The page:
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The Evolution of Brooks Orpik

From playoff champion to playoff goat, Brooks Orpik has played many roles in his career. With father time watching over him, is he willing to play one more?

Geoff Burke-USA TODAY Sports

Brooks Orpik is evolving. Even right now, he's out there, thinking. Changing. Adapting.

Can you feel it?

The 36 year-old Capitals defenseman has been persona non protecta de drafta around Washington since the end of last season, when the time-warping, omnidimensional speed of the Pittsburgh Penguins ripped apart the mutiverse along a very specific axis that kind of made it look like Brooks Orpik was getting old. The time-distortion field surrounding that firebrand offense-cum-track-meet almost made it appear as though Brooks couldn't keep up.

And the weird thing is, the stats bear this out. Orpik has seen his average ice time decrease over five of the last six seasons, and save for his statistically anomalous first season in Washington in which he recorded career highs in just about every category, his other stats have followed suit. A career Relative Corsi-For Percentage (CF% rel) mark of -3.9 is actually bolstered by his first three seasons in Pittsburgh, and Orpik has scored well beneath his career average four of the last five years.

In short, Orpik has gone from a first-pair franchise blue-chip blueliner to a third-pair collar intended to keep Nate Schmidt from barking at cars.

Orpik is still the fifth-highest paid player on the Capitals, pulling in a lordly $5.5 million this year. And next year, when he's 37...and the year after that, when he's 38.

Don't blame Brooks, though. If somebody offered me $5.5 million a year to eat buckets of spiders while people forgot my birthday I would probably do it.

At the time of his signing, the Capitals needed defense, and were willing to overpay for it. Plain and simple. They got Orpik and Matt Niskanen (the fourth-highest paid Capital, by the way), and you know what? The defense got better.

But Orpik's value may well go beyond his on-ice performance. For one thing, he's smart. He's an intensely focused professional, and is a well-documented nutritional expert, often helping his own teammates design diets that help keep them energized, fueled, and operating at peak performance. He takes his body as deadly seriously as a surgeon would take his scalpel, or perhaps his gnarly circular bone saw, and he has earned the respect of his teammates and coaches.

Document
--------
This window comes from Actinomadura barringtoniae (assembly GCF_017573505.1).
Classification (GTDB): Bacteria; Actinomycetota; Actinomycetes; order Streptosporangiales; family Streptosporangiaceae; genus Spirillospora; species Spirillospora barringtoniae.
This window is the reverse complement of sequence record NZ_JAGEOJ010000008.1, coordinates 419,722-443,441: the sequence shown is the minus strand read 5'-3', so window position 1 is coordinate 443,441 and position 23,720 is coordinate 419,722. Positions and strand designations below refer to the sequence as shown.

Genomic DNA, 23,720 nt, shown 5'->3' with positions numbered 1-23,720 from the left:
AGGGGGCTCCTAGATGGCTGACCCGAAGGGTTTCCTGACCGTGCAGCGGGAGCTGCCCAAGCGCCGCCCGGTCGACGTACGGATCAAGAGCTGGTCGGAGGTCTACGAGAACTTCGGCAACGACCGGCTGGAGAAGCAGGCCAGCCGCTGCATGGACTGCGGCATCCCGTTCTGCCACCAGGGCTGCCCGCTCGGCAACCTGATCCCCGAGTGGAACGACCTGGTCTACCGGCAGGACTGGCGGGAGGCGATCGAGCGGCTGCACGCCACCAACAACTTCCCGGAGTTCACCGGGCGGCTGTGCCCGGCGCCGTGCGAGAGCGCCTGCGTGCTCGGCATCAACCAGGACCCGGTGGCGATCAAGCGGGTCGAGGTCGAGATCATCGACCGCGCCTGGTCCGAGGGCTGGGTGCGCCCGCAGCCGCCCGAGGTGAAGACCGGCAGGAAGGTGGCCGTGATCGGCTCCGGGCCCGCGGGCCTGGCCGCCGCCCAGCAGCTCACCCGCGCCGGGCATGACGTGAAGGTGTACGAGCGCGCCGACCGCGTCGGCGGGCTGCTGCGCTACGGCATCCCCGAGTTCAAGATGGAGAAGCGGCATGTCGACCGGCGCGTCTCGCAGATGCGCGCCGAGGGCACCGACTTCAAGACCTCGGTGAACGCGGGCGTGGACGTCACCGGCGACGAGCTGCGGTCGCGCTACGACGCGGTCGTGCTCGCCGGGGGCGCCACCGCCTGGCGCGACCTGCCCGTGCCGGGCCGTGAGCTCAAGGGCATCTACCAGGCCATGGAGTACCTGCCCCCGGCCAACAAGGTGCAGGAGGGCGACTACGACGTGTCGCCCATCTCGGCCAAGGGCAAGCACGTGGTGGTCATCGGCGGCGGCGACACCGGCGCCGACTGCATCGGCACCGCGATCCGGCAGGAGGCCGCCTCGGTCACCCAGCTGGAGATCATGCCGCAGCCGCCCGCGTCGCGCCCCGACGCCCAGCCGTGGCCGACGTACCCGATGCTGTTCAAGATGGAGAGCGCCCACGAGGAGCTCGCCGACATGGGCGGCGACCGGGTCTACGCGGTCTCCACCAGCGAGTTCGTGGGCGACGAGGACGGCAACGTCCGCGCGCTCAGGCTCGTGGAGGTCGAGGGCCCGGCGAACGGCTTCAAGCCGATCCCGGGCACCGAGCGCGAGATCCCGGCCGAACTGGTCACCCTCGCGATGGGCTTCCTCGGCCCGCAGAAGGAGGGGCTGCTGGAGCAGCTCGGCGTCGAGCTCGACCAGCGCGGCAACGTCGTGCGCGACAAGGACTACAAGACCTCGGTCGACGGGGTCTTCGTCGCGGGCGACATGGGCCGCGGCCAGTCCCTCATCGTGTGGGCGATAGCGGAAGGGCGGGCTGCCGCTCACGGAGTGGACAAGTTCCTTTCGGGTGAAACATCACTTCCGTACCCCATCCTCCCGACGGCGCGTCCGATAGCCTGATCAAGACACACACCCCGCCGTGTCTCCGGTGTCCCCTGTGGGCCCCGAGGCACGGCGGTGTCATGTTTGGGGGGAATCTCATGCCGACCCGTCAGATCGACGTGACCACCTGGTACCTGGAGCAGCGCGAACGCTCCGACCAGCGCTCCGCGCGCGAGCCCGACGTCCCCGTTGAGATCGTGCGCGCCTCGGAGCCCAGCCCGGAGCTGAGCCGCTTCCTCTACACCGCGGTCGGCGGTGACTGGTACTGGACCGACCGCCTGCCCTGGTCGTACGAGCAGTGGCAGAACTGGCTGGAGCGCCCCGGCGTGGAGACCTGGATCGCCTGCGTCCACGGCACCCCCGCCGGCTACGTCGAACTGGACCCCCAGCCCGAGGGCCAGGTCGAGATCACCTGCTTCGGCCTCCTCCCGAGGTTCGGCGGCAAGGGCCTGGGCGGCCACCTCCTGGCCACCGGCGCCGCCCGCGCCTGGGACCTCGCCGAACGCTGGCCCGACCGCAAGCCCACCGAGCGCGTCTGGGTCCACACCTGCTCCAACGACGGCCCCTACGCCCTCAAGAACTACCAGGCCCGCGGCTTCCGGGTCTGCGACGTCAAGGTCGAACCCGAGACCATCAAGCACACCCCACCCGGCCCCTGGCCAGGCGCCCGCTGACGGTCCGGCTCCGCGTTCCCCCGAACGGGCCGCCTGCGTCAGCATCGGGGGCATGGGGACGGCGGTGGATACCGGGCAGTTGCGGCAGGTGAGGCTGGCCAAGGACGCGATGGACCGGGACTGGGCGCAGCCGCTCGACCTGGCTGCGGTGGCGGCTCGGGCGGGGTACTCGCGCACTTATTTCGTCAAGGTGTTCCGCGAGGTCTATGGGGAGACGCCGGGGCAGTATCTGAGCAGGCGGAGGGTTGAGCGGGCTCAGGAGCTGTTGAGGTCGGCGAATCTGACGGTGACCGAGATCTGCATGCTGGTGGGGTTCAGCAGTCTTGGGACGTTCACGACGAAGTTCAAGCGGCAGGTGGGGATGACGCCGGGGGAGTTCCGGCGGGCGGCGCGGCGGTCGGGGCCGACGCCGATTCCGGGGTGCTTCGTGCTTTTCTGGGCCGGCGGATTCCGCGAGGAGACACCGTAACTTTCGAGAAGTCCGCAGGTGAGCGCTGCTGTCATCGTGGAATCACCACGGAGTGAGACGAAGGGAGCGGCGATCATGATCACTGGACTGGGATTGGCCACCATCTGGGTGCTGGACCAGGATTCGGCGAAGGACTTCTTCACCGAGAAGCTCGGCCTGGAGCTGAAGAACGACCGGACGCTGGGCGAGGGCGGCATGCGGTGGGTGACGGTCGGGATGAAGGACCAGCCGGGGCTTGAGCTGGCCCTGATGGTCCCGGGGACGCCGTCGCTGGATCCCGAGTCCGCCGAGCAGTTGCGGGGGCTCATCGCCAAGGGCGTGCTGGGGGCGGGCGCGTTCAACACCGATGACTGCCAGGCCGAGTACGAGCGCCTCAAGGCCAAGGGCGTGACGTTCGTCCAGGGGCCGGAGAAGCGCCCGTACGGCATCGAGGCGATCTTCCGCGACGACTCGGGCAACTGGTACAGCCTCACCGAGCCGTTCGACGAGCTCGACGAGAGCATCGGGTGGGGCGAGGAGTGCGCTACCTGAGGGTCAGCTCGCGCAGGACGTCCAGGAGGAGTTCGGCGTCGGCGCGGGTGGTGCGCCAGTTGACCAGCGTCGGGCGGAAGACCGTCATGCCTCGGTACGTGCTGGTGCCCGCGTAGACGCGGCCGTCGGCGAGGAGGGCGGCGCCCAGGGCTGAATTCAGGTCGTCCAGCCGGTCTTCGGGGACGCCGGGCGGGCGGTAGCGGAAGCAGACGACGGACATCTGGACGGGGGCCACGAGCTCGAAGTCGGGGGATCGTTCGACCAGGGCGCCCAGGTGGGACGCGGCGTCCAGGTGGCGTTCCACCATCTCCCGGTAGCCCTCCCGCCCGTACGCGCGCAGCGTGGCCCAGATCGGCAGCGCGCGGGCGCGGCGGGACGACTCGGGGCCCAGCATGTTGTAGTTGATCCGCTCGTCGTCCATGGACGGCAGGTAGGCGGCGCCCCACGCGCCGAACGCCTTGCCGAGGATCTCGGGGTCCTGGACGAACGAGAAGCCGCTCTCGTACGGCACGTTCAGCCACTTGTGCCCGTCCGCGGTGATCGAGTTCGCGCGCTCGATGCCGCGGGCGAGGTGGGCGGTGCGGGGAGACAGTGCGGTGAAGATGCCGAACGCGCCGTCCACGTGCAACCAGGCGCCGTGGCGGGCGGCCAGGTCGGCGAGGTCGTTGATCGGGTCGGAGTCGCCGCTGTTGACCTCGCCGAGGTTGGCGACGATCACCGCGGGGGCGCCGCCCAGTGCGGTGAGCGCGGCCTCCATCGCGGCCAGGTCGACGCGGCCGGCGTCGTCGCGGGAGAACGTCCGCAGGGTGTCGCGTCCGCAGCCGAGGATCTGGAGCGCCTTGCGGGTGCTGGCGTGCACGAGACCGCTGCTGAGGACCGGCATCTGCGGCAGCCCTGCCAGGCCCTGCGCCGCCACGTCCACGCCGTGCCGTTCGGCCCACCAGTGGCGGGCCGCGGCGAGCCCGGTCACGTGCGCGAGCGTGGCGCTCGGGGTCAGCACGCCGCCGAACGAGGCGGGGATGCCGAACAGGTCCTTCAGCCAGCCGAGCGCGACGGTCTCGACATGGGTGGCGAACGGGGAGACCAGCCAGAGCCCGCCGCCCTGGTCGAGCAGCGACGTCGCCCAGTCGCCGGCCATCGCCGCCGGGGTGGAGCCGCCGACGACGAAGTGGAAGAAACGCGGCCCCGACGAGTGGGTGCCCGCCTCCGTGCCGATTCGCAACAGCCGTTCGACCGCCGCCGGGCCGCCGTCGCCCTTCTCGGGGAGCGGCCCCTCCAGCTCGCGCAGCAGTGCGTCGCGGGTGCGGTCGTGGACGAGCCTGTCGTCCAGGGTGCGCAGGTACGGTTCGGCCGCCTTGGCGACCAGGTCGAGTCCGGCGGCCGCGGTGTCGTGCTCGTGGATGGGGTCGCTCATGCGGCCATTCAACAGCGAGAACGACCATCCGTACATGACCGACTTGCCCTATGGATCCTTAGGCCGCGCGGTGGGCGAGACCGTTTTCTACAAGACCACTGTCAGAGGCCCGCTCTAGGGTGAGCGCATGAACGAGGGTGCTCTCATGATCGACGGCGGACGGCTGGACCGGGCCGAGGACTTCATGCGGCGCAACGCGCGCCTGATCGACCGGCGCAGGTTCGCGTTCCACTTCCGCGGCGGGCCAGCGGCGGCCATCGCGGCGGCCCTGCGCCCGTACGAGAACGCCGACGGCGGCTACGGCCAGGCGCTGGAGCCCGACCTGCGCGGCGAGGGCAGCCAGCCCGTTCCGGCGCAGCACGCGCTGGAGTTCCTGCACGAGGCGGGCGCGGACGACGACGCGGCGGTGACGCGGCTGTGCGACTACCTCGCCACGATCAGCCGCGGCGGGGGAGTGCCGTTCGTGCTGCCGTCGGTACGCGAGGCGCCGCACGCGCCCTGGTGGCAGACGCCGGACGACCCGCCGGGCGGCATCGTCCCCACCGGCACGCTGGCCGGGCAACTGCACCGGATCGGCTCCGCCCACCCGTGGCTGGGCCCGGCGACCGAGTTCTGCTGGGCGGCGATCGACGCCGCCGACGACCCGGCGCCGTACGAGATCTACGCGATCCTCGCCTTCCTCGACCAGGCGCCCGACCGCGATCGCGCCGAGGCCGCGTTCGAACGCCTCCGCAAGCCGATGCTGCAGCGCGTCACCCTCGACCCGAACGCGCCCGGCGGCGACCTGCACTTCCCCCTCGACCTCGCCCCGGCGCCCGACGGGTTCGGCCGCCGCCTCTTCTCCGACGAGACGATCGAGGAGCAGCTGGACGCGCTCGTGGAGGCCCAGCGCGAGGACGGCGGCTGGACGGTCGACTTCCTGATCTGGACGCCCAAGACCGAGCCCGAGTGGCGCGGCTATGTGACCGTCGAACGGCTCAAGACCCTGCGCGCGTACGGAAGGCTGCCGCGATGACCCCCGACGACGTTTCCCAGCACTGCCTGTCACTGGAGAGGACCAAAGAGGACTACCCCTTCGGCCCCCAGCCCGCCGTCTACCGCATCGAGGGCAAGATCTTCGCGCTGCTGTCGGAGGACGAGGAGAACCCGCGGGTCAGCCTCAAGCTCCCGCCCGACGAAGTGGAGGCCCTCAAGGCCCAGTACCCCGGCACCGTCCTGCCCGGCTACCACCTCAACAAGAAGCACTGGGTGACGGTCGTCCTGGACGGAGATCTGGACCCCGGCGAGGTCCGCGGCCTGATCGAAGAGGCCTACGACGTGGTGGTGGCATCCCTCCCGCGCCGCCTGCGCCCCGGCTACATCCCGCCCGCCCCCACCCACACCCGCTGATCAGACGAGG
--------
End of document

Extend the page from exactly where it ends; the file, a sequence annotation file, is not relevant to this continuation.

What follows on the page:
His veteran presence is welcomed, and he is one of only two Capitals players to have ever climbed Mt. Stanley without the aid of oxygen or indigenous guides. He has taken young players like Evgeny Kuznetsov under his wing, who now refers to Orpik affectionately and respectfully as "batya." He may as well be Mr. Intangibles.

But time is a fickle mistress, taking and giving of life's convenience store pennies like so many careless teens in search of taquitos. Even Orpik can't outrun the long and ever-lengthening shadow of age. His wheels are failing him. The spire is falling, and the building is collapsing. The only question is: will Orpik let it crush him, or will he zag?

Thursday night in the season opener against the Penguins, Brooks Orpik didn't lead the Capitals in shots against. He didn't lead in Relative Corsi-For. He didn't lead the team in speed, or youth either.

What he did lead the team in was blocked shots. Orpik is 6'3", he is 220 pounds, and he is a lot of meat. Blocked shots win championships, and can frustrate even choir boys and altar girls. He also led the team in hits, and while neither are statistics you accumulate if you're dominating puck possession, Orpik is making whatever impact he can. The Capitals need a big, bad bruiser to make skilled opponents alter their playing style, and Orpik is one of the biggest, most devastating, dump truck-like artillery pieces on the team. Sometimes to excess, but always with effect.

Perhaps Brooks Orpik is shrewd enough to realize the reality of his role, and make a realistic evolution to his game. Maybe, with his wheels fading, a savvy veteran is finding a new way to "do his job" by mortgaging his body. Maybe, paired with youngster Nate Schmidt in an arrangement that I can only assume is some sort of Ratatouille situation in which Orpik directs Schmidt's quick but aimless body around the ice by proxy, a veteran hockey player is finding a way to prove his worth, once again.

Or maybe he isn't. Who knows? After all... it's only been one game.